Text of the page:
Nutrition Health Review

WINTER 2017

Nutrition Health Review provides consumers updates on the latest medical research, news, trends, and products in nutrition and healthy living.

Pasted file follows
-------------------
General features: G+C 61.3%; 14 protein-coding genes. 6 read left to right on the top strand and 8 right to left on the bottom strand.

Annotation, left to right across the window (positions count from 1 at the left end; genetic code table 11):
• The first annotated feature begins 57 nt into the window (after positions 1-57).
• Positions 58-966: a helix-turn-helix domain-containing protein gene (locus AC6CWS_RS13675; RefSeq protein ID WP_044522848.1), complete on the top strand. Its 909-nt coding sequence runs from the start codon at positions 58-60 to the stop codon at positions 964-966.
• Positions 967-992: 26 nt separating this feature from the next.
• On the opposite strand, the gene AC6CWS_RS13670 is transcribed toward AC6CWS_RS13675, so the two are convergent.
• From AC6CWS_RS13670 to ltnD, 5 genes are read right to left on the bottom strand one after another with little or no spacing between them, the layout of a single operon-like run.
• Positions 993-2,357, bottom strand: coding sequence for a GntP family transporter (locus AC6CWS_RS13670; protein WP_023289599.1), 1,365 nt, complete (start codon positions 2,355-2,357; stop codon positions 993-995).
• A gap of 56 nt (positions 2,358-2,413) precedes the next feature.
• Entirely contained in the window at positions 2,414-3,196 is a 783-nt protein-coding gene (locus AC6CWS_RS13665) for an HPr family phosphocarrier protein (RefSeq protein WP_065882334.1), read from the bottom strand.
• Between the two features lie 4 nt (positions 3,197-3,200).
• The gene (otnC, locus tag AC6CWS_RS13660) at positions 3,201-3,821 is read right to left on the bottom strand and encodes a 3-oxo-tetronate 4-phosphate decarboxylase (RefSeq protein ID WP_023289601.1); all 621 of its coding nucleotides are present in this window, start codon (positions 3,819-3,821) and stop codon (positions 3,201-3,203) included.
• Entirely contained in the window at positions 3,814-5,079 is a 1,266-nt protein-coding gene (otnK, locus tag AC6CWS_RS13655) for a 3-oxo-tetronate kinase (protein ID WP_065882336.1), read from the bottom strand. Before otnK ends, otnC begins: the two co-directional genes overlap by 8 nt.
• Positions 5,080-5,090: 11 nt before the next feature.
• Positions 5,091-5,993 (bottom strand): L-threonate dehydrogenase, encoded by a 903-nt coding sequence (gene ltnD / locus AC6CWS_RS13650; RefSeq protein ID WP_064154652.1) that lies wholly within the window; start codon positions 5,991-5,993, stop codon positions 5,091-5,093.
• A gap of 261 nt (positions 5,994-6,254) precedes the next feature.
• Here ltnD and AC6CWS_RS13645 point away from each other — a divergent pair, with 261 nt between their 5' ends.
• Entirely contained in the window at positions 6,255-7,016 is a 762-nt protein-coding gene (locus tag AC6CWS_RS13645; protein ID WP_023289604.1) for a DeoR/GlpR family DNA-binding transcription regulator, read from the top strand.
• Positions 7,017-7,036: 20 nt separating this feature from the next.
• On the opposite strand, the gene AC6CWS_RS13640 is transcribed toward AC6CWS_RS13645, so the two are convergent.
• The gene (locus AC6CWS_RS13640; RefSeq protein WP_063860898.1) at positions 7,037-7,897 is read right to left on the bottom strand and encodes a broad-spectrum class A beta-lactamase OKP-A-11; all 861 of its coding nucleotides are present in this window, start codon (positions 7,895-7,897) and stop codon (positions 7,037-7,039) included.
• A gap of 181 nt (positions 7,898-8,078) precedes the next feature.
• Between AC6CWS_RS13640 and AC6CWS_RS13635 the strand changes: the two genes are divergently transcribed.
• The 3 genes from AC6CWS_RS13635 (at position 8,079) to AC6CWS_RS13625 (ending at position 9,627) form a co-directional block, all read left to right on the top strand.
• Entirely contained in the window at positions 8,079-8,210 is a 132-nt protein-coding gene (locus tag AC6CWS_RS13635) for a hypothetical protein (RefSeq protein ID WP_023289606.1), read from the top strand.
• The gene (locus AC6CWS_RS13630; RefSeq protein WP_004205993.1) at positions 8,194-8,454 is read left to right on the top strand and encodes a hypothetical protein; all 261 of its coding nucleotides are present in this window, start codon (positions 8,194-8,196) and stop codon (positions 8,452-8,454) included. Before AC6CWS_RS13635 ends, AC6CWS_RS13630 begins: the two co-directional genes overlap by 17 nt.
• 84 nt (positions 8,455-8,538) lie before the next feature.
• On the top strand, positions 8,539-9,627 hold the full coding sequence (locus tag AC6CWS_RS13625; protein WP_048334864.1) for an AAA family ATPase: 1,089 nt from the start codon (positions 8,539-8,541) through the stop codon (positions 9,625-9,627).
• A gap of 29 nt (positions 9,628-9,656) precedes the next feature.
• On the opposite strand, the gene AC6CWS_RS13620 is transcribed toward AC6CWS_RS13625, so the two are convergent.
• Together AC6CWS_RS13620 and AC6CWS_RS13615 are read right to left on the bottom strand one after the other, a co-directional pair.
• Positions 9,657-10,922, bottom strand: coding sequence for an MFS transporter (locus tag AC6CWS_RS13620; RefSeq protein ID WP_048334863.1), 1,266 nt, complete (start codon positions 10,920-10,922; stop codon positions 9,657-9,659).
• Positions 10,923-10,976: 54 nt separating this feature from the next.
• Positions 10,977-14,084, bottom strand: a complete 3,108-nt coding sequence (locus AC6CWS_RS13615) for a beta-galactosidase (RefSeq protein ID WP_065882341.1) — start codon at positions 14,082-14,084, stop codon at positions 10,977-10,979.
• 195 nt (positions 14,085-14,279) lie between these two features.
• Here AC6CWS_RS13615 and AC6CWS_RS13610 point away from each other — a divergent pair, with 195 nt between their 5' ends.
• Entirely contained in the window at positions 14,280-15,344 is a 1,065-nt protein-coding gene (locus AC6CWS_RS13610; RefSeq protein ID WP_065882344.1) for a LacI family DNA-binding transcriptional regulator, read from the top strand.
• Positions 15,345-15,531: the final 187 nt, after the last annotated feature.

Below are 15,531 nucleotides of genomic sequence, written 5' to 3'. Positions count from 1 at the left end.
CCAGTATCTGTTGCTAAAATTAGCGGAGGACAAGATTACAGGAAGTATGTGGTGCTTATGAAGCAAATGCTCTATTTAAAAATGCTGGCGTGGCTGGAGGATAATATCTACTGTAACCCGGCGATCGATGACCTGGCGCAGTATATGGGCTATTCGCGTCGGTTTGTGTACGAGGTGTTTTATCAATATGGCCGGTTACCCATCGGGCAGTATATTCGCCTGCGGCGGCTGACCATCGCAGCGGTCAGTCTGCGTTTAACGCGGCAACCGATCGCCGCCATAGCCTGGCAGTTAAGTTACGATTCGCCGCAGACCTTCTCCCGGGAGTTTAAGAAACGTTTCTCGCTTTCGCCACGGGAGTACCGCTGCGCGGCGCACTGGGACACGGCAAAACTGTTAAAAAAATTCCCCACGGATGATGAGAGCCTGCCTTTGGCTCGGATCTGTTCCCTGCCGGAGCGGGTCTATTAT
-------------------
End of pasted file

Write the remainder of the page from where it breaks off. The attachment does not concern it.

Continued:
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Nutrition Health Review During these times, it is useful to know how to change that negative thought to a more realistic one. An example of negative or destructive self-talk would be, "I've had a terrible day. What would it hurt if I just had some of my old comfort foods for dinner? I'm miserable without my favorite foods." Obviously the person in this example is on his way to giving into eating something unhealthy. He can avert this by listening to his own self-talk, recognizing how it makes him feel, and deciding to make changes. He may use a "Thought-stopping Technique" (see sidebar on page 21), and then replace that negative thought with one more likely to benefit his health and help him meet his health goals. An example of more realistic and positive self-talk would be, "You're progressing daily, you are able to run three miles now, and you couldn't even run one mile three months ago. You're feeling good. You can do this." So next time you are struggling with a behavior you are trying to change, try this: 1. Tune into self-talk. 2. Recognize excuses. 3. Use a "Thought-stopping Technique." 4. Override excuses. 5. Replace excuses with realistic self-talk. 6. Use the "What If" technique (see sidebar on page 21). MOTIvATIONAL vISuALS A variation of self-talk is having a motivating picture that you can use to say "no" when in a situation that triggers negative behavior. For example, use your mind as a photo album that shows the future. You will open that photo album in your mind when needed. The album should contain photos of yourself in your future. You've achieved your healthy lifestyle goal. What are you doing? What are you wearing? Who are you with? You are happy, healthy, and enjoying yourself. Use your mental photo album any time. Your mental photo album provides a visual of the best aspects of your goals and will assist in keeping you on track. ON YOuR WAY TO SuCCESS! Remember—any decision you make concerning your lifestyle goals will either negatively or positively impact your ability to achieve success and maintain that lifestyle change. When in doubt or when struggling with a difficult situation, always ask yourself "Will this action get me closer to my goal or keep me from it?" Make your long-term goals part of your own self-talk. Whatever thoughts came between you and success in the past will likely occur again. The best defense is to expect them and be ready with a strategy. Adapted with permission from The Emotional First Aid Kit: A Practical Guide to Life after Bariatric Surgery (©2009 Matrix Medical Communications) by Cynthia Alexander, PsyD 22 Self-talk, continued from page 20 Watch Out for Winter Dehydration Y ou might enjoy outdoor activities and staying active in cold weather doing things like hiking, running, skiing, or snow shoeing, for example—but be aware of maintaining your body's ideal ration of water. If you're out in the cold for hours, the combination of heavy clothing and high- intensity exercise can lead to sweating, which contributes to dehydration. You might not even feel as thirsty in cold weather as in the heat, because your cold-weather body chemistry could affect your brain's ability to tell you when you need liquid. Cold weather also tends to move body fluids from your extremities to your core, increasing your urine output and adding to dehydration. So when you're in a cold climate, don't rely on thirst to tell you when you need to drink. Drink often and before you're thirsty. One way to determine your hydration status is to check the color and volume of your urine. (Snow makes a good test spot.) Dark, scanty urine indicates dehydration. Ideally, urine should be light yellow. Water and sports drinks are the best fluids to maintain hydration, even in cold weather conditions. Carbonated and caffeinated beverages (including energy drinks) have a dehydrating effect because they increase urine flow. Also avoid consuming alcohol when out in cold weather. It might make you feel warm initially, but it can reduce your body's ability to retain heat. Enjoy exercising in the cold weather, but be sure to keep your water bottle in tow. Source: Human Performance Resource Center. http://hprc-online.org

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